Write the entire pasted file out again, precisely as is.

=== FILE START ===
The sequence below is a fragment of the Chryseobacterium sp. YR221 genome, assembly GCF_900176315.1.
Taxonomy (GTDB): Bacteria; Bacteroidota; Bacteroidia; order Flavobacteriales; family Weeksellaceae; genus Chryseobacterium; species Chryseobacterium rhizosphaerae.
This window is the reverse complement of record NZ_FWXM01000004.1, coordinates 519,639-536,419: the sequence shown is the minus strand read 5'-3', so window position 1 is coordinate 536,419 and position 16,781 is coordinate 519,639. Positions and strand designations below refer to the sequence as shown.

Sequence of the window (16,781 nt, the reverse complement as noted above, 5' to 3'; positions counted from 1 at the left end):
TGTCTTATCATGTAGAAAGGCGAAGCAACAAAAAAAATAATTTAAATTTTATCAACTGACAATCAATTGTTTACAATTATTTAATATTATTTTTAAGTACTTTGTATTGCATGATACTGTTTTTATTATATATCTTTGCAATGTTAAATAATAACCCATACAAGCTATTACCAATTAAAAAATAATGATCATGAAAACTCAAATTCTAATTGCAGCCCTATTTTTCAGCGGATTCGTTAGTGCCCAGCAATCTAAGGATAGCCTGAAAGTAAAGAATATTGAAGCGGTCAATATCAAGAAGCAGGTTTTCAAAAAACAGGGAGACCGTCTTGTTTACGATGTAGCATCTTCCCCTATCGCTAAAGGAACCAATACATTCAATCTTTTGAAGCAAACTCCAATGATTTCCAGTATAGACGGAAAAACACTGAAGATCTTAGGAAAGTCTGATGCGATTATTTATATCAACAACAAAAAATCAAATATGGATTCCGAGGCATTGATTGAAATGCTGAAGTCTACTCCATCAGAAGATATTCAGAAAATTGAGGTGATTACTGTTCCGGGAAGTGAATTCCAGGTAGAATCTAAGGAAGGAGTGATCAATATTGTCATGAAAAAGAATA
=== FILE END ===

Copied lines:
The sequence below is a fragment of the Chryseobacterium sp. YR221 genome, assembly GCF_900176315.1.
Taxonomy (GTDB): Bacteria; Bacteroidota; Bacteroidia; order Flavobacteriales; family Weeksellaceae; genus Chryseobacterium; species Chryseobacterium rhizosphaerae.
This window is the reverse complement of record NZ_FWXM01000004.1, coordinates 519,639-536,419: the sequence shown is the minus strand read 5'-3', so window position 1 is coordinate 536,419 and position 16,781 is coordinate 519,639. Positions and strand designations below refer to the sequence as shown.

Sequence of the window (16,781 nt, the reverse complement as noted above, 5' to 3'; positions counted from 1 at the left end):
TGTCTTATCATGTAGAAAGGCGAAGCAACAAAAAAAATAATTTAAATTTTATCAACTGACAATCAATTGTTTACAATTATTTAATATTATTTTTAAGTACTTTGTATTGCATGATACTGTTTTTATTATATATCTTTGCAATGTTAAATAATAACCCATACAAGCTATTACCAATTAAAAAATAATGATCATGAAAACTCAAATTCTAATTGCAGCCCTATTTTTCAGCGGATTCGTTAGTGCCCAGCAATCTAAGGATAGCCTGAAAGTAAAGAATATTGAAGCGGTCAATATCAAGAAGCAGGTTTTCAAAAAACAGGGAGACCGTCTTGTTTACGATGTAGCATCTTCCCCTATCGCTAAAGGAACCAATACATTCAATCTTTTGAAGCAAACTCCAATGATTTCCAGTATAGACGGAAAAACACTGAAGATCTTAGGAAAGTCTGATGCGATTATTTATATCAACAACAAAAAATCAAATATGGATTCCGAGGCATTGATTGAAATGCTGAAGTCTACTCCATCAGAAGATATTCAGAAAATTGAGGTGATTACTGTTCCGGGAAGTGAATTCCAGGTAGAATCTAAGGAAGGAGTGATCAATATTGTCATGAAAAAGAATA